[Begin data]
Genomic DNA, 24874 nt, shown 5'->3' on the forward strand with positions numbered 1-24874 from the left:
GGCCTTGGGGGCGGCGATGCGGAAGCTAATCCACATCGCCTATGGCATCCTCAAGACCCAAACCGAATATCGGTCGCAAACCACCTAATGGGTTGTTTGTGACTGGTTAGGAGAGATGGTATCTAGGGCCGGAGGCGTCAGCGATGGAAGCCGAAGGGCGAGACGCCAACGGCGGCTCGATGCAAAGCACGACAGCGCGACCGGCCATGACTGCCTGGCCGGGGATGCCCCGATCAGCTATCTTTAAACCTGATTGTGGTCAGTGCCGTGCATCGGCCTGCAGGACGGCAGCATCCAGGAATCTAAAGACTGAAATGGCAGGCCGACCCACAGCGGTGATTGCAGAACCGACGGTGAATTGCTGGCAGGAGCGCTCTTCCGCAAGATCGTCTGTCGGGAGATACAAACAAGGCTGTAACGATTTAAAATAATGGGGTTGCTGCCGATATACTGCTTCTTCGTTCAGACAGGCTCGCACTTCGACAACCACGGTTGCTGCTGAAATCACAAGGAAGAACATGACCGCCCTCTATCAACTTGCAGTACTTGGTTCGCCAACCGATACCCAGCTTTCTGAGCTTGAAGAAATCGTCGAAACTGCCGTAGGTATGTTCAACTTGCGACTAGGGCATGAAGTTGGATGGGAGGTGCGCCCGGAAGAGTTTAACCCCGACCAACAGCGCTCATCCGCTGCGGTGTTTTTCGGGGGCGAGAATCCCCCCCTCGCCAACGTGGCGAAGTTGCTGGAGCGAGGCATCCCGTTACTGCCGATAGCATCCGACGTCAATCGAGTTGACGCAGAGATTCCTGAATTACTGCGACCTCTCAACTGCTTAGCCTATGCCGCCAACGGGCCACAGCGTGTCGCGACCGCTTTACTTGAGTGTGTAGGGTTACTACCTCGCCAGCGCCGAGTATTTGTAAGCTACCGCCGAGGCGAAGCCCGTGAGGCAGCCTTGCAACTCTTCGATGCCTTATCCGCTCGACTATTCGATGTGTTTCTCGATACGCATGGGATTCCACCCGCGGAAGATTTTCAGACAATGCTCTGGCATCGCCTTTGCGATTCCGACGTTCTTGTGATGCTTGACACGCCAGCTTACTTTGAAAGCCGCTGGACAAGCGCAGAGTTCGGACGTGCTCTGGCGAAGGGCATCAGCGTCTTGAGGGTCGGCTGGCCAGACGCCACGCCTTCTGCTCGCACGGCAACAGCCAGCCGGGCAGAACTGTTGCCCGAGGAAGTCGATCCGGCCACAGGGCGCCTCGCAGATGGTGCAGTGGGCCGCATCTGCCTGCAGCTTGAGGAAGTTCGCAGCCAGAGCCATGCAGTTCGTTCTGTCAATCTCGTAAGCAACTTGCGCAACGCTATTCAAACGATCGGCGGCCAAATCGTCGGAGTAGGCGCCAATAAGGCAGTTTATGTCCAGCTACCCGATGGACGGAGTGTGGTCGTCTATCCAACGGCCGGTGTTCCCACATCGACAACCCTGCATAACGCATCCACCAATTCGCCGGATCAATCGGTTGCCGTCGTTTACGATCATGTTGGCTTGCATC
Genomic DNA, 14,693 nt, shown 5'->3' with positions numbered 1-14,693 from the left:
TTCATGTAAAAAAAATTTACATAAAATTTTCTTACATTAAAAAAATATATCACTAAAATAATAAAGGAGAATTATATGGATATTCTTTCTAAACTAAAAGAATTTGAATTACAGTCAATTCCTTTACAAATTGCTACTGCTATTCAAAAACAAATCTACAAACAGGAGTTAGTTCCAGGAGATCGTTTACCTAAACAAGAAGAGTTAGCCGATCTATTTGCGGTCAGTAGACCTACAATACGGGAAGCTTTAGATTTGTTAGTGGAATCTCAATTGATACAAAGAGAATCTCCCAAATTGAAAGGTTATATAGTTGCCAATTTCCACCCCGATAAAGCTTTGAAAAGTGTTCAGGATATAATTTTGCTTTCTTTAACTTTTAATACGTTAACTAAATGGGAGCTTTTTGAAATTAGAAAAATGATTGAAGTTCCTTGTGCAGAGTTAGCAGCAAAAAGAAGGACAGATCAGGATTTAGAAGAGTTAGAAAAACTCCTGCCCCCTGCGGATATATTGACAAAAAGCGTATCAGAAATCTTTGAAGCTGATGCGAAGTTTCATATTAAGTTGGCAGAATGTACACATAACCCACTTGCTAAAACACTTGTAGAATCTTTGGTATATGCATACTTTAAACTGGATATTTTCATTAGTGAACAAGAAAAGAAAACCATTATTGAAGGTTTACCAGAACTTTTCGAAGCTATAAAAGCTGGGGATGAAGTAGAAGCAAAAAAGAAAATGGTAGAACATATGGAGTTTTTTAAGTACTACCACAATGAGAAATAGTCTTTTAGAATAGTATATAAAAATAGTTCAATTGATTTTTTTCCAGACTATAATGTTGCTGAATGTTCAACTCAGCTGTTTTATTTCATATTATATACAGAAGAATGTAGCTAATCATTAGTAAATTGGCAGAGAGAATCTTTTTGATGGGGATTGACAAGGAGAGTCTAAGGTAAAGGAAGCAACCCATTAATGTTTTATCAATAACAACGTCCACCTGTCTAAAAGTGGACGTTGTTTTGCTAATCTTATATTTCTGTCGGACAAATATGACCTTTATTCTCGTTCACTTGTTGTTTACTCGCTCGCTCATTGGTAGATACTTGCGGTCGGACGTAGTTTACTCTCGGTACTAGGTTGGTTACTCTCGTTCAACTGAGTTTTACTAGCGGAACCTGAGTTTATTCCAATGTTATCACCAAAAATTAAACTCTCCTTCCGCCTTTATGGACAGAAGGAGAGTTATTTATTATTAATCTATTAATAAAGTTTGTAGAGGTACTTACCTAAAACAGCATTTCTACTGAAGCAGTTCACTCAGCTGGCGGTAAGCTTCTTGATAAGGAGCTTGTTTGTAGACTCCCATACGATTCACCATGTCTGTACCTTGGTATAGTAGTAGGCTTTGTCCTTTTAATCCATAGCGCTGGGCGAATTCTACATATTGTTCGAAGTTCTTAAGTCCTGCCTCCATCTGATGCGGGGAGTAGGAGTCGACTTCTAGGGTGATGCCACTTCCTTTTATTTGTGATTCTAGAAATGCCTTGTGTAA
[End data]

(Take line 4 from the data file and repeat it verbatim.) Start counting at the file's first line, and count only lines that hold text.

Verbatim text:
TTCATGTAAAAAAAATTTACATAAAATTTTCTTACATTAAAAAAATATATCACTAAAATAATAAAGGAGAATTATATGGATATTCTTTCTAAACTAAAAGAATTTGAATTACAGTCAATTCCTTTACAAATTGCTACTGCTATTCAAAAACAAATCTACAAACAGGAGTTAGTTCCAGGAGATCGTTTACCTAAACAAGAAGAGTTAGCCGATCTATTTGCGGTCAGTAGACCTACAATACGGGAAGCTTTAGATTTGTTAGTGGAATCTCAATTGATACAAAGAGAATCTCCCAAATTGAAAGGTTATATAGTTGCCAATTTCCACCCCGATAAAGCTTTGAAAAGTGTTCAGGATATAATTTTGCTTTCTTTAACTTTTAATACGTTAACTAAATGGGAGCTTTTTGAAATTAGAAAAATGATTGAAGTTCCTTGTGCAGAGTTAGCAGCAAAAAGAAGGACAGATCAGGATTTAGAAGAGTTAGAAAAACTCCTGCCCCCTGCGGATATATTGACAAAAAGCGTATCAGAAATCTTTGAAGCTGATGCGAAGTTTCATATTAAGTTGGCAGAATGTACACATAACCCACTTGCTAAAACACTTGTAGAATCTTTGGTATATGCATACTTTAAACTGGATATTTTCATTAGTGAACAAGAAAAGAAAACCATTATTGAAGGTTTACCAGAACTTTTCGAAGCTATAAAAGCTGGGGATGAAGTAGAAGCAAAAAAGAAAATGGTAGAACATATGGAGTTTTTTAAGTACTACCACAATGAGAAATAGTCTTTTAGAATAGTATATAAAAATAGTTCAATTGATTTTTTTCCAGACTATAATGTTGCTGAATGTTCAACTCAGCTGTTTTATTTCATATTATATACAGAAGAATGTAGCTAATCATTAGTAAATTGGCAGAGAGAATCTTTTTGATGGGGATTGACAAGGAGAGTCTAAGGTAAAGGAAGCAACCCATTAATGTTTTATCAATAACAACGTCCACCTGTCTAAAAGTGGACGTTGTTTTGCTAATCTTATATTTCTGTCGGACAAATATGACCTTTATTCTCGTTCACTTGTTGTTTACTCGCTCGCTCATTGGTAGATACTTGCGGTCGGACGTAGTTTACTCTCGGTACTAGGTTGGTTACTCTCGTTCAACTGAGTTTTACTAGCGGAACCTGAGTTTATTCCAATGTTATCACCAAAAATTAAACTCTCCTTCCGCCTTTATGGACAGAAGGAGAGTTATTTATTATTAATCTATTAATAAAGTTTGTAGAGGTACTTACCTAAAACAGCATTTCTACTGAAGCAGTTCACTCAGCTGGCGGTAAGCTTCTTGATAAGGAGCTTGTTTGTAGACTCCCATACGATTCACCATGTCTGTACCTTGGTATAGTAGTAGGCTTTGTCCTTTTAATCCATAGCGCTGGGCGAATTCTACATATTGTTCGAAGTTCTTAAGTCCTGCCTCCATCTGATGCGGGGAGTAGGAGTCGACTTCTAGGGTGATGCCACTTCCTTTTATTTGTGATTCTAGAAATGCCTTGTGTAA